- The Washington Times - Friday, March 10, 2017

The Border Patrol won’t cut corners on its standards requiring a polygraph test for new agents even as it prepares to try to hire 5,000 more people, acting Customs and Border Protection Commissioner Kevin K. McAleenan said Friday.

“CBP will not lower standards in recruiting our frontline personnel who work to protect the American people every day,” he said in a statement.

His agency is trying to figure out how to hire agents quickly, without compromising the quality of people it has. The last hiring binge, at the end of the Bush administration, saw a slight relaxing of training, and caused problems as so many agents were brought on board in such a short time.

The polygraph test has proved to be a particular hurdle for applicants, sinking as many as two-third of those who apply for a job with the Border Patrol, according to an Associated Press story earlier this year.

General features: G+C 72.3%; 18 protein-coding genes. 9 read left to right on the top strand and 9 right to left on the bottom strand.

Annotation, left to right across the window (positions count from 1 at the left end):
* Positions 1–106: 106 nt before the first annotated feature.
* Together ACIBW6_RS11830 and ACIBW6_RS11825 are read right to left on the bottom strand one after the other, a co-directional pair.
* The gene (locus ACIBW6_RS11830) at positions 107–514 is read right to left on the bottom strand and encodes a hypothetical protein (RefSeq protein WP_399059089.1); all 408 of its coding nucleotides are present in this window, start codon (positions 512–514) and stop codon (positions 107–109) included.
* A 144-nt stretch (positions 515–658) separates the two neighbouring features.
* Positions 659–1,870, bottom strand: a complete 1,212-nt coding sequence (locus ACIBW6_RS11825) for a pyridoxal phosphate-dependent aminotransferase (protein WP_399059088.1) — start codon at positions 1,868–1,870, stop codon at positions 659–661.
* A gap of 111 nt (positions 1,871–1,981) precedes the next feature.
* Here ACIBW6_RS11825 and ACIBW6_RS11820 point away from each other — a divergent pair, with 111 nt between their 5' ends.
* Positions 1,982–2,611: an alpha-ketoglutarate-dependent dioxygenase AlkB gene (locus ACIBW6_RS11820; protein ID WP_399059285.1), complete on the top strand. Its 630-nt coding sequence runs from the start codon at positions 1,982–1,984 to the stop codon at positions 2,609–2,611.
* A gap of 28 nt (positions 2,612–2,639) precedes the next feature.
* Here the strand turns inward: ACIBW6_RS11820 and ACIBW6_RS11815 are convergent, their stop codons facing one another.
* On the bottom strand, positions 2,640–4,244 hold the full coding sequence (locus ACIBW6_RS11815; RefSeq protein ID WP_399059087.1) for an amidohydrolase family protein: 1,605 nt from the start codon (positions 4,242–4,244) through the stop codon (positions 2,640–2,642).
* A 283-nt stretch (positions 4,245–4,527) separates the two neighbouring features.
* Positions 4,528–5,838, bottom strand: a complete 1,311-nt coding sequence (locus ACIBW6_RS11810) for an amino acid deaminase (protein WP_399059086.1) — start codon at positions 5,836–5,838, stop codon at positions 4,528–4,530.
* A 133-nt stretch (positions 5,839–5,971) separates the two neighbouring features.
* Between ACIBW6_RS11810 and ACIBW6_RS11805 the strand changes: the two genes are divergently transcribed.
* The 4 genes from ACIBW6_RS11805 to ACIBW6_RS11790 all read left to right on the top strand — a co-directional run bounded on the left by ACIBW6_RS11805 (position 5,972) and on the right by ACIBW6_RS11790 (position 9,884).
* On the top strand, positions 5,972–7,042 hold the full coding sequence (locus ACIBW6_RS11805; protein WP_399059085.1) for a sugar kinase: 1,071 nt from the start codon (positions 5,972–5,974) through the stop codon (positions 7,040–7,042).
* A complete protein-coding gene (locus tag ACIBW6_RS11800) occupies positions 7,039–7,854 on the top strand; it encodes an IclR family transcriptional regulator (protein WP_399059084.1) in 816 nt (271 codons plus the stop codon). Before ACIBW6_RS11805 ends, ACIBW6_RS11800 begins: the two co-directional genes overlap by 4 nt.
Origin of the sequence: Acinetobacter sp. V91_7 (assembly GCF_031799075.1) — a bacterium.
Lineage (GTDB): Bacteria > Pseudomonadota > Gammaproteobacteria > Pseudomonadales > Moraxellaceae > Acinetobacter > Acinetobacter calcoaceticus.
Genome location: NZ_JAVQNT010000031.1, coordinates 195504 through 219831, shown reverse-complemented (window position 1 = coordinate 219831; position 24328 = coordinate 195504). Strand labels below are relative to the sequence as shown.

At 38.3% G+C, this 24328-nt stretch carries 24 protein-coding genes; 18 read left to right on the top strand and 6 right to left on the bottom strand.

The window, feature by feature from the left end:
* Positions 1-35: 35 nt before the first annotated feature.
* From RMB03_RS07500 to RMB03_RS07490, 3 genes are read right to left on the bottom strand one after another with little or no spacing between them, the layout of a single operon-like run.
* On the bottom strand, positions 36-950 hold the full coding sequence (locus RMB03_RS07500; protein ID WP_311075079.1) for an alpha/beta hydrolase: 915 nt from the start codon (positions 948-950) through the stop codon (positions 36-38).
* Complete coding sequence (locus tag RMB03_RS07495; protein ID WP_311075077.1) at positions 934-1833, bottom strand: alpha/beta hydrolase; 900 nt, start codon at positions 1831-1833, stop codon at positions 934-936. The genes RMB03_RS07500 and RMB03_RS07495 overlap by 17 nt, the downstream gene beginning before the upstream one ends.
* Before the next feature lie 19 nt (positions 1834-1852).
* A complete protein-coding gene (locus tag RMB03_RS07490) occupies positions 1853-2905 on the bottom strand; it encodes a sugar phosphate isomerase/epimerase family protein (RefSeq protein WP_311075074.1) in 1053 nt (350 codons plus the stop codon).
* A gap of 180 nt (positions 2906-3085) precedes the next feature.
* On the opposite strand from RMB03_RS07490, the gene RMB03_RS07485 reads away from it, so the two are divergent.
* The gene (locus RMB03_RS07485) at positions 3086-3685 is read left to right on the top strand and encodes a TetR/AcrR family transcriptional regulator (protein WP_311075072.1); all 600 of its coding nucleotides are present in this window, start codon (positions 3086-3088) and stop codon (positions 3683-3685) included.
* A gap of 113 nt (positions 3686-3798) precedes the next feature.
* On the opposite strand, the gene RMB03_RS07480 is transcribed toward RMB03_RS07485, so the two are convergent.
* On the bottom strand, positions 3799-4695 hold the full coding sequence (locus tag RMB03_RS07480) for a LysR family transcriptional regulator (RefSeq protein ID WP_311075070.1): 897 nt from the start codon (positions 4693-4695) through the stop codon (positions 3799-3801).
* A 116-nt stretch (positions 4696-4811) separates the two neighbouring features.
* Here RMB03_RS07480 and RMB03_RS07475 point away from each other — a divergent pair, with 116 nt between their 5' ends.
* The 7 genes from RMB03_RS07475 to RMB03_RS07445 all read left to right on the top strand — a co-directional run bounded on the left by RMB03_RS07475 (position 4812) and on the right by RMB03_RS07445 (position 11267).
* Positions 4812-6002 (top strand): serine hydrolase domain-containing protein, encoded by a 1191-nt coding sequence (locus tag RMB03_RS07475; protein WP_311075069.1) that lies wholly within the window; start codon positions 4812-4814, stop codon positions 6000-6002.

Even before the 5,000 new agents President Trump has ordered, the Border Patrol and Customs and Border Protection officers, who guard the ports of entry, are both struggling to meet their existing staffing levels.

Some 1,768 Border Patrol agent jobs and 1,046 CBP officer jobs are unfilled, according to Sens. Jeff Flake, John McCain and Ron Johnson.

The three Republicans introduced a bill Thursday that would waive the polygraph test for federal, state or local police who have been on the job for three years, have kept a clean record and have already cleared a polygraph test for their current agencies.

The new bill would also allow veterans and retiring troops to skip a new polygraph if hold a current security clearance and have passed a high-level background check for their current jobs.

Mr. McAleenan said he’s already considering waivers for military veterans or federal law enforcement personnel in good standing.



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